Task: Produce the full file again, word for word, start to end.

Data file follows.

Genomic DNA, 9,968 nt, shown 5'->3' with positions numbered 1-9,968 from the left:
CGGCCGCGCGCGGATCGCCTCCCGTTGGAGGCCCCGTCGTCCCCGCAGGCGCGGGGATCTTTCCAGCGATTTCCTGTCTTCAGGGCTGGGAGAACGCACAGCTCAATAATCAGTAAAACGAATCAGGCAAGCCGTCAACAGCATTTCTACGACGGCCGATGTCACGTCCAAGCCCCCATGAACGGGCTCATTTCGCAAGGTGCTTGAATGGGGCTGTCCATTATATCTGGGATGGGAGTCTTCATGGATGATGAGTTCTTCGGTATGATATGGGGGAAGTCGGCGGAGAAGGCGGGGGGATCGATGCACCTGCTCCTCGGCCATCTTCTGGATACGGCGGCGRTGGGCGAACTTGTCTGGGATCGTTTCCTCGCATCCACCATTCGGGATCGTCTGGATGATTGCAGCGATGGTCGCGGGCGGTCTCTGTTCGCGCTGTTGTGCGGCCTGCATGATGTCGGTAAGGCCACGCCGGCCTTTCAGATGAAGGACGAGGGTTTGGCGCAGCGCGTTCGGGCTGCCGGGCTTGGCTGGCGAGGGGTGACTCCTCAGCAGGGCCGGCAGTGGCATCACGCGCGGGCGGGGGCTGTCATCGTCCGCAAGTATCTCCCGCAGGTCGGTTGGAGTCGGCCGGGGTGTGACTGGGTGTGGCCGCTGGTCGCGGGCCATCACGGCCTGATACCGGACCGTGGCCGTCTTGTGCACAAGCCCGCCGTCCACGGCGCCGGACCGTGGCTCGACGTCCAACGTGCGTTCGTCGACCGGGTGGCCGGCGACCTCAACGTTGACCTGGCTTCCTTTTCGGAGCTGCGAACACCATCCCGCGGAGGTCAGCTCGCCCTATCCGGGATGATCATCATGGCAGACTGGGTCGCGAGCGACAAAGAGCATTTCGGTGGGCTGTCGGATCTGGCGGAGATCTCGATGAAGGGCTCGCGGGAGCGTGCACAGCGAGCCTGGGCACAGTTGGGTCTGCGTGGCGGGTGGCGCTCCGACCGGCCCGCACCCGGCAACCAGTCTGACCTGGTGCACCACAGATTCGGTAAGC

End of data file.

Genomic DNA, 9,968 nt, shown 5'->3' with positions numbered 1-9,968 from the left:
CGGCCGCGCGCGGATCGCCTCCCGTTGGAGGCCCCGTCGTCCCCGCAGGCGCGGGGATCTTTCCAGCGATTTCCTGTCTTCAGGGCTGGGAGAACGCACAGCTCAATAATCAGTAAAACGAATCAGGCAAGCCGTCAACAGCATTTCTACGACGGCCGATGTCACGTCCAAGCCCCCATGAACGGGCTCATTTCGCAAGGTGCTTGAATGGGGCTGTCCATTATATCTGGGATGGGAGTCTTCATGGATGATGAGTTCTTCGGTATGATATGGGGGAAGTCGGCGGAGAAGGCGGGGGGATCGATGCACCTGCTCCTCGGCCATCTTCTGGATACGGCGGCGRTGGGCGAACTTGTCTGGGATCGTTTCCTCGCATCCACCATTCGGGATCGTCTGGATGATTGCAGCGATGGTCGCGGGCGGTCTCTGTTCGCGCTGTTGTGCGGCCTGCATGATGTCGGTAAGGCCACGCCGGCCTTTCAGATGAAGGACGAGGGTTTGGCGCAGCGCGTTCGGGCTGCCGGGCTTGGCTGGCGAGGGGTGACTCCTCAGCAGGGCCGGCAGTGGCATCACGCGCGGGCGGGGGCTGTCATCGTCCGCAAGTATCTCCCGCAGGTCGGTTGGAGTCGGCCGGGGTGTGACTGGGTGTGGCCGCTGGTCGCGGGCCATCACGGCCTGATACCGGACCGTGGCCGTCTTGTGCACAAGCCCGCCGTCCACGGCGCCGGACCGTGGCTCGACGTCCAACGTGCGTTCGTCGACCGGGTGGCCGGCGACCTCAACGTTGACCTGGCTTCCTTTTCGGAGCTGCGAACACCATCCCGCGGAGGTCAGCTCGCCCTATCCGGGATGATCATCATGGCAGACTGGGTCGCGAGCGACAAAGAGCATTTCGGTGGGCTGTCGGATCTGGCGGAGATCTCGATGAAGGGCTCGCGGGAGCGTGCACAGCGAGCCTGGGCACAGTTGGGTCTGCGTGGCGGGTGGCGCTCCGACCGGCCCGCACCCGGCAACCAGTCTGACCTGGTGCACCACAGATTCGGTAAGC